now beginning to manifest itself here in the UK is the increasingly growing
    numbers of ancient churches having the lead stripped off their roofs and
    even railways and electricity substations are also being targeted and
    literally put out of action because of copper cable and fittings being
    stolen. Apparently there is now such a famine of raw materials in China that
    scrap metal is becoming a very big and lucrative business.
  10. N Cook

    N Cook Guest

    This used to be a third world phenomenon
    in the last month in the UK
    80 drain covers have gone missing from the Wokingham Borough Council
    Hatfield and Brookmans Park and more than 200 drain covers have been taken.
    More than 60 have been stolen in the past two weeks.
  11. Ivan

    Ivan Guest

    Without wishing to stray too far off topic on a non political newsgroup, it
    certainly depresses me to think just how rapidly our fragile materialistic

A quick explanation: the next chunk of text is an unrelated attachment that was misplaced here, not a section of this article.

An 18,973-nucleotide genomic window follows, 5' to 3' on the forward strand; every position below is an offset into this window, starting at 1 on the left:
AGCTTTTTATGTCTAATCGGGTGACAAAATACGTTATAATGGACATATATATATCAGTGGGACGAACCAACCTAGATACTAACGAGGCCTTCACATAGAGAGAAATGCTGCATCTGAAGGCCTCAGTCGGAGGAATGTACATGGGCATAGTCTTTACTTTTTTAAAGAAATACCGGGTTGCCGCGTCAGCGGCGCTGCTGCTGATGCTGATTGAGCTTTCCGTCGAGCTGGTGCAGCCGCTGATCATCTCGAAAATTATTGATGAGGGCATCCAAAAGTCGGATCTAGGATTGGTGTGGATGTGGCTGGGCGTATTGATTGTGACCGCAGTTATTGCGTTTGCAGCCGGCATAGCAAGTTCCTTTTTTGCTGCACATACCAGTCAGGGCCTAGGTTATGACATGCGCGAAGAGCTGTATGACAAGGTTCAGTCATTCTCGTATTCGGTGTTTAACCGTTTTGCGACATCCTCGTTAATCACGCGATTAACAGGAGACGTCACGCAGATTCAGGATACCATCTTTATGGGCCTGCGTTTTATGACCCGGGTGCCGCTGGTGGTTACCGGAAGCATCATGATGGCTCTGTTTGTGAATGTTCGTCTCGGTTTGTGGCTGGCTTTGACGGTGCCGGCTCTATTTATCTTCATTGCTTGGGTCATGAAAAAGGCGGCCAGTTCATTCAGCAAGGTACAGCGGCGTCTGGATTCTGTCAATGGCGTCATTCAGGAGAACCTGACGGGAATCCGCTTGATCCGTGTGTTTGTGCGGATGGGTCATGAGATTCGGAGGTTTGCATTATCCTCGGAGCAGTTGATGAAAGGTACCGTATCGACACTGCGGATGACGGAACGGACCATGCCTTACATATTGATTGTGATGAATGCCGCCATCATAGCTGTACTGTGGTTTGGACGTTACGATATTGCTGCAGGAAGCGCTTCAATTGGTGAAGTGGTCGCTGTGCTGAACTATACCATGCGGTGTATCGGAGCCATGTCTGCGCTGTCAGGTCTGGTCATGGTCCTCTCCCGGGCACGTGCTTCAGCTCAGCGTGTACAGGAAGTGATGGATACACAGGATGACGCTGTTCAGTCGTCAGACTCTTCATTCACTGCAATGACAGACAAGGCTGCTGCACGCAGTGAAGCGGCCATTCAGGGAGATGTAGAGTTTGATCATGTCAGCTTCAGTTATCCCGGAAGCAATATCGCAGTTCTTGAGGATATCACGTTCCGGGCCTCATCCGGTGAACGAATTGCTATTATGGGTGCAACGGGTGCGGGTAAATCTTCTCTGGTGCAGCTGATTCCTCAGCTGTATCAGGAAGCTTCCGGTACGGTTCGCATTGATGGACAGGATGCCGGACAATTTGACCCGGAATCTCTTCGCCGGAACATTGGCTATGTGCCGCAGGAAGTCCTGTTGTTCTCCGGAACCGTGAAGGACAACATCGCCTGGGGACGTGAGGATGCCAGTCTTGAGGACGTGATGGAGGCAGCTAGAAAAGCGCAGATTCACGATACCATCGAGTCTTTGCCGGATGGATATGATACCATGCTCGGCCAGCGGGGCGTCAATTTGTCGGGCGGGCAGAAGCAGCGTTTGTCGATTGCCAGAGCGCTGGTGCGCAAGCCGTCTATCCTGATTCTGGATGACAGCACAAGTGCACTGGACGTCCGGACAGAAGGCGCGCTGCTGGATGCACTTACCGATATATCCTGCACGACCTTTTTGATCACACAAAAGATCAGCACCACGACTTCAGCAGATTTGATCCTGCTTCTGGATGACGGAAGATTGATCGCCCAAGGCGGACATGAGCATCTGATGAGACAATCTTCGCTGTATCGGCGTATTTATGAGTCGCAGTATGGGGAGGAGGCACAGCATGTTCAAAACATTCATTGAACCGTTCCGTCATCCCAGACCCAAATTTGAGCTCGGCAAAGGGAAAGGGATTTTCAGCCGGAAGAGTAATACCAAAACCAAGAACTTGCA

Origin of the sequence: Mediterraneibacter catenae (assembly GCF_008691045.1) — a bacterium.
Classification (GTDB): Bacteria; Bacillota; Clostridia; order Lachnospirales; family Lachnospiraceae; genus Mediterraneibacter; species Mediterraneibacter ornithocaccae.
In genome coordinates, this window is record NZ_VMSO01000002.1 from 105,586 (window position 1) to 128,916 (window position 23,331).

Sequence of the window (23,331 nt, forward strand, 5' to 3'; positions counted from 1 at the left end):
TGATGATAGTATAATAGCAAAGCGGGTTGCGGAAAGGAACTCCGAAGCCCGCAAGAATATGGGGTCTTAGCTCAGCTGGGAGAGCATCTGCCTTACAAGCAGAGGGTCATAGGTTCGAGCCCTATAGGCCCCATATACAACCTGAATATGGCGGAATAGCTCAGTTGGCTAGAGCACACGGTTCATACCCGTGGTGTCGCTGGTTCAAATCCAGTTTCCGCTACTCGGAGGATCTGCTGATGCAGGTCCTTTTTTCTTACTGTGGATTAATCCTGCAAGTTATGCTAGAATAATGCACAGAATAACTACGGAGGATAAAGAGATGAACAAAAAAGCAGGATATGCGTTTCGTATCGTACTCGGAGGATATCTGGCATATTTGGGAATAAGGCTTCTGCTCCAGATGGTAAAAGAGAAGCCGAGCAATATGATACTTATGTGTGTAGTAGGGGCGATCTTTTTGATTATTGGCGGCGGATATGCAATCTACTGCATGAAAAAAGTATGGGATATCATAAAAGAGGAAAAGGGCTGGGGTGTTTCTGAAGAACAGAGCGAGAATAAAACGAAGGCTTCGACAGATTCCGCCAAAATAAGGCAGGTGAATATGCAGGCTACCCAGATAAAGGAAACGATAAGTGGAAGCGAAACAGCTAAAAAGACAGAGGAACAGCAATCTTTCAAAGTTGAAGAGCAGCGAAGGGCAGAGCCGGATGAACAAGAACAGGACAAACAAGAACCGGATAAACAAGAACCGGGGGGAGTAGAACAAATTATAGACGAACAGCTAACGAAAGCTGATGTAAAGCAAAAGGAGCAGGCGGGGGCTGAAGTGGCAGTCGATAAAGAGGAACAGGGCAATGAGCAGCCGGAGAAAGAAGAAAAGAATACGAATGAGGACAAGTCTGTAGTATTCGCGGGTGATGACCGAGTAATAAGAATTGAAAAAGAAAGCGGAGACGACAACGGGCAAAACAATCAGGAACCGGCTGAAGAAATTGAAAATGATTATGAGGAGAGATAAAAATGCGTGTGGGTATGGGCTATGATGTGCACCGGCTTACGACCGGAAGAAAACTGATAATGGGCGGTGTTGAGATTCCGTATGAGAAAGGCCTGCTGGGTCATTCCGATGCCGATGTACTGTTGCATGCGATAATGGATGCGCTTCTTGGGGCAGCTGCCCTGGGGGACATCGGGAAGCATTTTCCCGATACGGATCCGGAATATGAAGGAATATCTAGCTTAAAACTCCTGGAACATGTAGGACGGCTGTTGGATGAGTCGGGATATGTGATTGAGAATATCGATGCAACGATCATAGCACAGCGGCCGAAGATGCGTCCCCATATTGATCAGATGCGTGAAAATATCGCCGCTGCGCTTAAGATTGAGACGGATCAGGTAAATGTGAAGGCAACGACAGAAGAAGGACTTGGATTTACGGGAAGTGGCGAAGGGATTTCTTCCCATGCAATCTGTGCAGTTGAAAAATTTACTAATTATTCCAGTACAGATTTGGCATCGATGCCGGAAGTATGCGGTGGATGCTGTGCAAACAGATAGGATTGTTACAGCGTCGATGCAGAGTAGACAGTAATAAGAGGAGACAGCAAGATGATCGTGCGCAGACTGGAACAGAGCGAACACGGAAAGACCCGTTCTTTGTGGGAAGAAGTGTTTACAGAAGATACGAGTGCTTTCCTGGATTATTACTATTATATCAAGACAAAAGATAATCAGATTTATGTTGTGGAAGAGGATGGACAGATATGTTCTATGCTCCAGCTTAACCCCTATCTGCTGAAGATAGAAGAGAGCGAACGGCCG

societies would descend into anarchy if the global economy abruptly went to
    tits up... here is a link to a local news report from just a few days ago
  12. Radiosrfun

    Radiosrfun Guest

    Some areas a few miles from me have had copper stolen from homes (plumbing,
    etc) being built, siding stolen off the homes being built "and" lived in.
    Theives went to places where stockpiles were kept - too some of it. Some
    were even stealing the bronze flower vases off of Cemetary markers. Was it
    for "China" - I don't know - but doubt it. Probably more like "drugs". Some
    idiot tried his luck here ripping out plumbing from a home of a
    "vacationer" - and let the water run - doing about $10,000 worth of damage.
    He was busted in a week. Our cops caught him as he was making last minute
    reservations to go to Florida. That was his first and last stint - here in

  13. Ivan

    Ivan Guest

    It sounds like your local police are more on on the ball than ours, although
    I love the Simpsons, simply because IMHO it appears to reflect just how
    alike our two societies are.. For instance I was watching an old episode the
    other day when Homer rang the local police station, an answerphone cut in
    and said something to the effect of "The Springfield police station is now
    closed., if you are reporting a felony press one, If you're reporting a"..
    As far as our local police station is concerned it sounded about right to
  14. Arfa Daily

    Arfa Daily Guest

    My 85 year old mother had lead flashing stolen off her house during the day
    whilst she was in, a few weeks ago. The 1000 year old Saxon church in my